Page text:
"It is not easy being Obama," said E.J. Dionne recently, a dubious statement if ever there was one, and one that seems rather untrue. Being Obama is sometimes too easy, with the Dionnes of the world ready and eager to make his excuses.
It's making excuses that's hard, and listening to them can be even harder, and at times a mind-bending experience. As Dionne proclaims, he's "an anti-ideological leader in an ideological age, a middle-of-the-road liberal skeptical of the demands placed on a movement leader" who wants only to ask us to "reason together."
But a case can be made that he's an ideologue in a country that's pragmatic and centrist, but which he has helped make more partisan and much more polarized; that he's a skilled demagogue who likes to rally his base against his (and its) enemies; and is ready to bend rules and even to break them in cases when push comes to shove.
Popular himself (he looks like a moderate), he becomes less so when he tries to sell his agenda, which is either a battle or a flop. His green agenda -- Solyndra, etc. -- has been both a flop and a huge waste of money, while the Keystone pipeline, which would have helped solve many problems, is under assault by his base.
Under battle and flop (or flop in the making) we can put health care reform, which Sen. Max Baucus, D-Mont., described as a "train wreck," and which was a battle each step of the way.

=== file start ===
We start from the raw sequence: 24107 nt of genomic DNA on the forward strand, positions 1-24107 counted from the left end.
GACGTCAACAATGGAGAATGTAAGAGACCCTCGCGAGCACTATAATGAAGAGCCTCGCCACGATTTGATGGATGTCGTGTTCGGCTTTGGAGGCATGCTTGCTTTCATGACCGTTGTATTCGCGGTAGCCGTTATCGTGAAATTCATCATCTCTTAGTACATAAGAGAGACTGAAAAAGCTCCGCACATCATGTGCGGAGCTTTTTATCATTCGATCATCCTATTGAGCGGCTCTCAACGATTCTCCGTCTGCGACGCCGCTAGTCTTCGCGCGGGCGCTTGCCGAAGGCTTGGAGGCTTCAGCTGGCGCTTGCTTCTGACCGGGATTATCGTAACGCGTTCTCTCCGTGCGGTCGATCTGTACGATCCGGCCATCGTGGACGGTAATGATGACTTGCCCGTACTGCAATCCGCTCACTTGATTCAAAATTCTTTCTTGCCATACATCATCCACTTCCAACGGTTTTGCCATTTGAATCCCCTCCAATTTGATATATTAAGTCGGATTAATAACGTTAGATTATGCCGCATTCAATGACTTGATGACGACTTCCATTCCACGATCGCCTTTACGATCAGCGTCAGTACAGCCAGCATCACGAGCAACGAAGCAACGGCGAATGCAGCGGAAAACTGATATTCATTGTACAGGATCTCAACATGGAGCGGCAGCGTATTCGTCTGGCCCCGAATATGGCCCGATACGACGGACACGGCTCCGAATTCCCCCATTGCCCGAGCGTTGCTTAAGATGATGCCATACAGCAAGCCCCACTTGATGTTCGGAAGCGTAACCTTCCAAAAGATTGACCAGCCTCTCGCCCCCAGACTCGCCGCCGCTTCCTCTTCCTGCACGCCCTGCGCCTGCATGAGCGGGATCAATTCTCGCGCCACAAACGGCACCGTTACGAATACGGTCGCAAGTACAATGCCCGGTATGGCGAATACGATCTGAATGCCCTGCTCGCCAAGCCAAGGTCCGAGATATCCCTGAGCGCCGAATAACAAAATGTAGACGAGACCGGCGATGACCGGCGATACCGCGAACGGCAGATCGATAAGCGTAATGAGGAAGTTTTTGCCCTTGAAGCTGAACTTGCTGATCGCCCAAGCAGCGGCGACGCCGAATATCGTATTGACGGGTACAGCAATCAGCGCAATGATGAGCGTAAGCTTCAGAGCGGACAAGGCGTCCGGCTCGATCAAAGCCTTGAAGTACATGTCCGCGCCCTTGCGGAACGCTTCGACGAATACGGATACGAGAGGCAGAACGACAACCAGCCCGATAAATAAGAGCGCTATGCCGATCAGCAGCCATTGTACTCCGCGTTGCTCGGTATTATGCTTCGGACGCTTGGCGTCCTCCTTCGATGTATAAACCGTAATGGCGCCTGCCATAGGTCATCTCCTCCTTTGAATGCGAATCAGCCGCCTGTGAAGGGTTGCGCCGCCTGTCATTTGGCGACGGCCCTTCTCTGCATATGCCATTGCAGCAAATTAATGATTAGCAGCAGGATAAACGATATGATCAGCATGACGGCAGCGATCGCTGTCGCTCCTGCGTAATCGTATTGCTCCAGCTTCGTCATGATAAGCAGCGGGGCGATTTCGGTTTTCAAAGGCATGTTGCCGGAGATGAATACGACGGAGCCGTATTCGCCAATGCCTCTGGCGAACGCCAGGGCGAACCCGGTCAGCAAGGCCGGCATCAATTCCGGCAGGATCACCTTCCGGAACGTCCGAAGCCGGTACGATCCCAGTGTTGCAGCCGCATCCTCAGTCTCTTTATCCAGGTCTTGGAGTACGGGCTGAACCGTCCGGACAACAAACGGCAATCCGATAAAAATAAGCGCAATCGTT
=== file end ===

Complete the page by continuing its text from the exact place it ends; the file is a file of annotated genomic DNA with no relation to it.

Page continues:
There is no confusion at all about what Obama believes in, as Dionne has suggested. He believes in the state, and is eager to see it expand exponentially. His rise was not "accompanied by" a "hardening" of opinion among Republicans.
Obama caused it. He made it happen, first with stimulus spending and then with Obamacare, which most of the country opposed from the beginning and continues to fight to this day.
How do you create an enraged opposition? Start with a plan whose effects people fear, pay no heed to their fears and forebodings; ignore protests and pleadings, and drops in the polls; ignore Virginia, New Jersey and Massachusetts; then, when you can't win on the rules anymore, twist them, and win on the force of a loophole that subverts the intent of the law.
Then send Nancy Pelosi across the Capitol grounds, with the Congressional Black Caucus replaying the bridge scene at Selma, and have them say Tea Party members hurled ugly names at them, which no one else seemed to have heard.
Is this how a rational, middle-of-the-road, non-ideological president tries to seek and find common ground with the opposite party? If it doesn't work, it's the Tea Party's fault.
Others are eager to write off Obama's miscalculations as owing to somebody else. To the New Republic, the IRS scandals are the fault of "the conservative plan to starve government," the budget cuts having made the IRS staffers so overworked and exhausted that they accidentally axed all the Tea Party requests for tax-exempt status -- the most innocent sort of mistake.
The same thing goes with Obamacare, where it never occurred to the Democrats that some Republican governors would refuse to help with exchanges or that implementation would cost another $5 billion to 10 billion, which the House wouldn't want to supply.
Who could dream pushing a bad and unpopular bill could cause so much trouble? Not Obama, for whom things have been much too easy. Which is why they are now sometimes hard.
Washington Examiner Columnist Noemie Emery is contributing editor to The Weekly Standard and author of "Great Expectations: The Troubled Lives of Political Families."